Apple announced last week that 39 major US health systems are participating in its Apple Health Records platform, which will allow patients at those providers to view their electronic health records (EHRs) on their iPhones.
As Apple noted in its announcement, its Health app uses Health Level 7’s Fast Healthcare Interoperability Resources (FHIR) interoperability standard to transfer patient records to a format readable on their own devices. Apple announced a beta program with only 12 provider participants back in January. Any iPhone user that sees a physician in any of the 39 providers, and who updates their device’s operating system to iOS version 11.3, can download the patient-facing side of the program.
All of the data—including lab results, prescribed medications, immunizations, allergies, and conditions being treated—is encrypted and password-protected through each hospital’s portal vendor. Apple, it should be noted, does not host, create, maintain, or receive any of the patient data, nor does it cross any of Apple’s networks, said Shez Partovi, MD, Dignity Health’s chief digital officer and senior vice president of digital transformation, Health Data Management reported.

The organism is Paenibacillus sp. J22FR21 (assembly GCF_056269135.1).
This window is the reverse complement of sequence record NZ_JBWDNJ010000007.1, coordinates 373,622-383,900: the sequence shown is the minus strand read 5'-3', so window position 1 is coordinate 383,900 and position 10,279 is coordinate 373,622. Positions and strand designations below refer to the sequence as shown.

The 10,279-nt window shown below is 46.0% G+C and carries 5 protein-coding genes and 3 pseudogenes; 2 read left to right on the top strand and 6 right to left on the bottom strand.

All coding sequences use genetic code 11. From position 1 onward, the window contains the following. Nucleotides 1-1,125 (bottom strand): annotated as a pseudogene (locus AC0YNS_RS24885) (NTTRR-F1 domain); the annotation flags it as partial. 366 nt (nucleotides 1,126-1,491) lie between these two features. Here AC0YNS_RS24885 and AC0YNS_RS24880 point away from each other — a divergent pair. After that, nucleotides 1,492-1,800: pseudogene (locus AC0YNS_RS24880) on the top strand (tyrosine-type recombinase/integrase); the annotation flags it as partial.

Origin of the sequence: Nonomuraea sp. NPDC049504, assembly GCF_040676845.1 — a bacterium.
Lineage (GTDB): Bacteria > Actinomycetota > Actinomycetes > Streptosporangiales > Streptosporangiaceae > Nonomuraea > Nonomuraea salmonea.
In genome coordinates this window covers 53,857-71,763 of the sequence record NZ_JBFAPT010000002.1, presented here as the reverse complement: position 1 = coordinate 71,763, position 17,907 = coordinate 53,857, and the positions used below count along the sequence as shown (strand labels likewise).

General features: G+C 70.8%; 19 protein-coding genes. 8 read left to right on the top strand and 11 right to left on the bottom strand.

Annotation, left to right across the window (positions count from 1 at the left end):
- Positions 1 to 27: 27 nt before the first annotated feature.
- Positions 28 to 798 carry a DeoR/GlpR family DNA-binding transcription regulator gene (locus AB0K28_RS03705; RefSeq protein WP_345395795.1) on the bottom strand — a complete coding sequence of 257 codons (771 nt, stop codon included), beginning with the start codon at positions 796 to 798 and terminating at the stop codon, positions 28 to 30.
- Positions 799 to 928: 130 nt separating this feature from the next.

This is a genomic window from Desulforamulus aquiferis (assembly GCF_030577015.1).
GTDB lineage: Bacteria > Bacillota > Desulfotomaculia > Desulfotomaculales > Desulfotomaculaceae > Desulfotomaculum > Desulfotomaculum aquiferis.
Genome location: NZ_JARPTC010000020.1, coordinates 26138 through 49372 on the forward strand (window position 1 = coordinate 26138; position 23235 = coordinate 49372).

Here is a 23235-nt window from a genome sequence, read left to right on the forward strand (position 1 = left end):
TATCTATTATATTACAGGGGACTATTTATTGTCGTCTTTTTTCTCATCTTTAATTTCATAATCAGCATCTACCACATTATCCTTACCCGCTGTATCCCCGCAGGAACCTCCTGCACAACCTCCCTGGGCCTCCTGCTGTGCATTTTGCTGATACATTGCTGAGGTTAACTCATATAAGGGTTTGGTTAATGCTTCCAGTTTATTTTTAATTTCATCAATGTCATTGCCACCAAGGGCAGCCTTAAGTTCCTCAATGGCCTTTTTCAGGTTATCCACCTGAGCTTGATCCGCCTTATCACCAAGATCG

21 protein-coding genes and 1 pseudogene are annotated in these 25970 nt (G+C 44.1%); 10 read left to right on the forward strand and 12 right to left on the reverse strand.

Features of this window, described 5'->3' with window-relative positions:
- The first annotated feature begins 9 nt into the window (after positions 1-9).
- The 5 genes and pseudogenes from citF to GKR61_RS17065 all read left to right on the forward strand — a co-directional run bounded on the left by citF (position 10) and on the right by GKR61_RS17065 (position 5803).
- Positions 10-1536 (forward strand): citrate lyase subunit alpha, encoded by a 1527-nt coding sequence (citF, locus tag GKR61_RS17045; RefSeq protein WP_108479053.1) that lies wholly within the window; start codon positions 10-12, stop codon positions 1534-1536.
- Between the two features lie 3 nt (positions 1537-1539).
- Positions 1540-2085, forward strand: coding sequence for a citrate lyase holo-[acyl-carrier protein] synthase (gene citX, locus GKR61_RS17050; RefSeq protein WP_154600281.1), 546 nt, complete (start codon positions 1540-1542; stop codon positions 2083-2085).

The launch of the Apple platform was greeted with enthusiasm by health IT leaders, including John Halamka, MD, chief information officer at Boston’s Beth Israel Deaconess Medical Center, and Farzad Mostashari, MD, the former National Coordinator for Health IT (ONC).
“I have long believed that the best solution to healthcare information exchange privacy and policy challenges is to make patients stewards of their own data. Apple has enabled that to scale using national standards,” Halamaka told Health Data Management.
On Twitter, Mostashari expressed the ease with which he was able to help his mother download her records from several Boston-area systems where she receives care.
“By allowing location services, it seamlessly identifies the available data sources nearest her. (Good example of advantages of platform integration),” Mostashari Tweeted. He described the ease of the process in a following Tweet. “We enter the userid [sic] and password for the hospital (MyChart) portal and we’re in! It’s thrilling to watch the count of synced datapoints spinning upwards.”
In an additional Tweet, Mostashari added that “it’s impressive to see how far back the records go–well before the hospital’s Epic conversion. In this case back to 2002.”
Healthcare systems that have EHRs from the largest vendors have a clear advantage in being able to tap into Apple’s resources. Likewise, patients who don’t use iPhones or aren’t patients at any of the participating health systems will have to continue to get their online records the same way they always have.
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